In the White Mountains of New Hampshire, at the bottom of a beautiful waterfall, you will find The Basin, a granite pothole twenty feet in diameter. It is believed to have been eroded 15,000 years ago while the North American ice sheet was melting. It has been smoothed by small stones and sand whirled around by the Pemigewasset River.
The Basin was a favorite spot of Henry David Thoreau.
In Samuel Eastman's White Mountain Guide, it is described as "One of the beautiful haunts of Nature, a luxurious and delicious bath fit for the ablutions of a goddess."
That is, unless two twelve-year old boys decide to spend the entire day damming up the Penigewasset River and thus drying up The Basin.
The river, which is more like a wide, slow stream in the summer, meandered its way through our campsite in August of 1984. And since it was hot and humid that day and there was little to keep us occupied, my friend and I spent the majority of the morning and afternoon attempting to dam up the river.
And since we were accomplished Boy Scouts at the time, we took the challenge seriously and were well equipped for the job. We felled trees across the river, moved earth into the riverbed from a nearby campsite, and made use of several large stones and a pair of campfire benches in order to create the most water-tight dam possible.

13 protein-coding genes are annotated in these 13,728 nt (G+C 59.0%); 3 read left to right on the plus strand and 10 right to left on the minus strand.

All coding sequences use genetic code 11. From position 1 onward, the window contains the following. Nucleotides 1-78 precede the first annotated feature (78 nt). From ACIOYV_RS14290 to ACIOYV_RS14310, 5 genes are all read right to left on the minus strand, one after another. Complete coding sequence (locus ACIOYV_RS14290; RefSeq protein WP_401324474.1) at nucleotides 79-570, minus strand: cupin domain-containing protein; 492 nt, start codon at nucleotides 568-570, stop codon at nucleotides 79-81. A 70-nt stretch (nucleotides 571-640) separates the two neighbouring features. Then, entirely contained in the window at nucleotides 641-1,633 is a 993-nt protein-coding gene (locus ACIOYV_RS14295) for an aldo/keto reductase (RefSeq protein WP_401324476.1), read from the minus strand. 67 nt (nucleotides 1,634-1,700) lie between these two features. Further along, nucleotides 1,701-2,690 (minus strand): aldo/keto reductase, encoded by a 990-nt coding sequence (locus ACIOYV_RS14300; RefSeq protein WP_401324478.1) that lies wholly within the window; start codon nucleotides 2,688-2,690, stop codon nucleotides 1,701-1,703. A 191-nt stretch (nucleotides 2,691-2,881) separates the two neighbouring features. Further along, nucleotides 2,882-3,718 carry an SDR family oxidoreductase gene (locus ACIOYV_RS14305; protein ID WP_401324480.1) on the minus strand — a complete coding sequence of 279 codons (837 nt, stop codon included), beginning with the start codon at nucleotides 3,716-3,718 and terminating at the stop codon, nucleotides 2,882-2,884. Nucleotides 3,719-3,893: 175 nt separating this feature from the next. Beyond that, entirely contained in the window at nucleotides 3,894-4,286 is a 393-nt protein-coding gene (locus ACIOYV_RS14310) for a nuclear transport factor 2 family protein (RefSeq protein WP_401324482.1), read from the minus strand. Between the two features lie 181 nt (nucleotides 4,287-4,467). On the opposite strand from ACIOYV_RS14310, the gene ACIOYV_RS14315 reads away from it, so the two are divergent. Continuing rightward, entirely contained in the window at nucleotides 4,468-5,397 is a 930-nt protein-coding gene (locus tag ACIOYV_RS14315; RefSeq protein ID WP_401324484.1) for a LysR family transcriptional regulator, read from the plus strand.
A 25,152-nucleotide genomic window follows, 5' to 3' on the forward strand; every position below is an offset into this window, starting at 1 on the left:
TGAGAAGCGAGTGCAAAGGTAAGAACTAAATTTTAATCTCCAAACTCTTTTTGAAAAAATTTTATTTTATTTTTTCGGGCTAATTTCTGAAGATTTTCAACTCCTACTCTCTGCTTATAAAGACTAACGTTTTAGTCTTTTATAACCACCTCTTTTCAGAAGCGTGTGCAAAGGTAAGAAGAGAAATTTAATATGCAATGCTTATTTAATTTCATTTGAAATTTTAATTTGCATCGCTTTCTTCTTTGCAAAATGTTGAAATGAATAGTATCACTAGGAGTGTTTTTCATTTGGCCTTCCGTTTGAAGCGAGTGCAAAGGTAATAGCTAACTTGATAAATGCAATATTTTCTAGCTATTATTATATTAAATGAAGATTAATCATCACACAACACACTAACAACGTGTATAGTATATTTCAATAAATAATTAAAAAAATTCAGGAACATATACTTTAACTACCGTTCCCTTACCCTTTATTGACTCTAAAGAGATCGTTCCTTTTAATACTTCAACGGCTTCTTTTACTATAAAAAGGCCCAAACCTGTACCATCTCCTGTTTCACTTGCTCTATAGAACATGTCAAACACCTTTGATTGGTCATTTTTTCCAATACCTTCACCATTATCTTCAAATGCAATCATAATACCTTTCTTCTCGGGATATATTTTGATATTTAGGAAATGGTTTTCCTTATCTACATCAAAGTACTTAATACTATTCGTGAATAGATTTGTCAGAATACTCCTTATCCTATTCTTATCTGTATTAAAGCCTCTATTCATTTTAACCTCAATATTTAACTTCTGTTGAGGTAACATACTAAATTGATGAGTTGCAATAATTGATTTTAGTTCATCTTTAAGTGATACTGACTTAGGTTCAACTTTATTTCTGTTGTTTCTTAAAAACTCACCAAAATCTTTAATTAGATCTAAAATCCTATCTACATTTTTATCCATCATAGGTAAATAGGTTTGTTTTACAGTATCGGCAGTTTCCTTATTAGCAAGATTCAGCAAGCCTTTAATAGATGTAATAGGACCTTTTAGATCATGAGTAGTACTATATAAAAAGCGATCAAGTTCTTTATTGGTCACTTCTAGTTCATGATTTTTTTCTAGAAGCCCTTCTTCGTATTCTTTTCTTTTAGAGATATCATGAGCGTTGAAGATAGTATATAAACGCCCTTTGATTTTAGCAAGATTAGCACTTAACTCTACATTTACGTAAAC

We didn’t stop the river completely, but we reduced the flow by more than half.
When the park rangers who supervised The Basin finally made the three mile trek upriver in order to determine what had caused the roaring waterfall that filled The Basin to dry up to a trickle, they were surprised to find two sweaty, dirty boys shoring up a dam that had already managed to flood three empty campsites and much of the valley behind them.
We denied any knowledge that The Basin was downstream, and because there were no adults present at the encounter, that claim went unchallenged, even though we had spent much of the previous day at The Basin, hatching our scheme.
According to one of the park rangers, there was “barely enough water coming over the falls to fill a tin pot.”
Under the rangers’ supervision, we disassembled our dam and restored the flow of water downstream, but not before receiving a stern warning about ever doing something like this again.
I learned three important lessons that day.
- Even twelve year old boys can alter the course of Mother Nature with enough time, determination and wood cutting paraphernalia.
- Park rangers are like mall cops. They can’t do much other than wag a finger, issue a few meaningless warnings and force a couple of boys to take their dam apart.
- Timing is everything. Had we left an hour earlier to view our handiwork (as my friend had suggested), we would have made it to The Basin in time to see the trickling waterfall and dried-up granite bowl. And while we took some satisfaction in the park ranger’s description of the scene, the ability to actually view one’s accomplishment is infinitely more satisfying.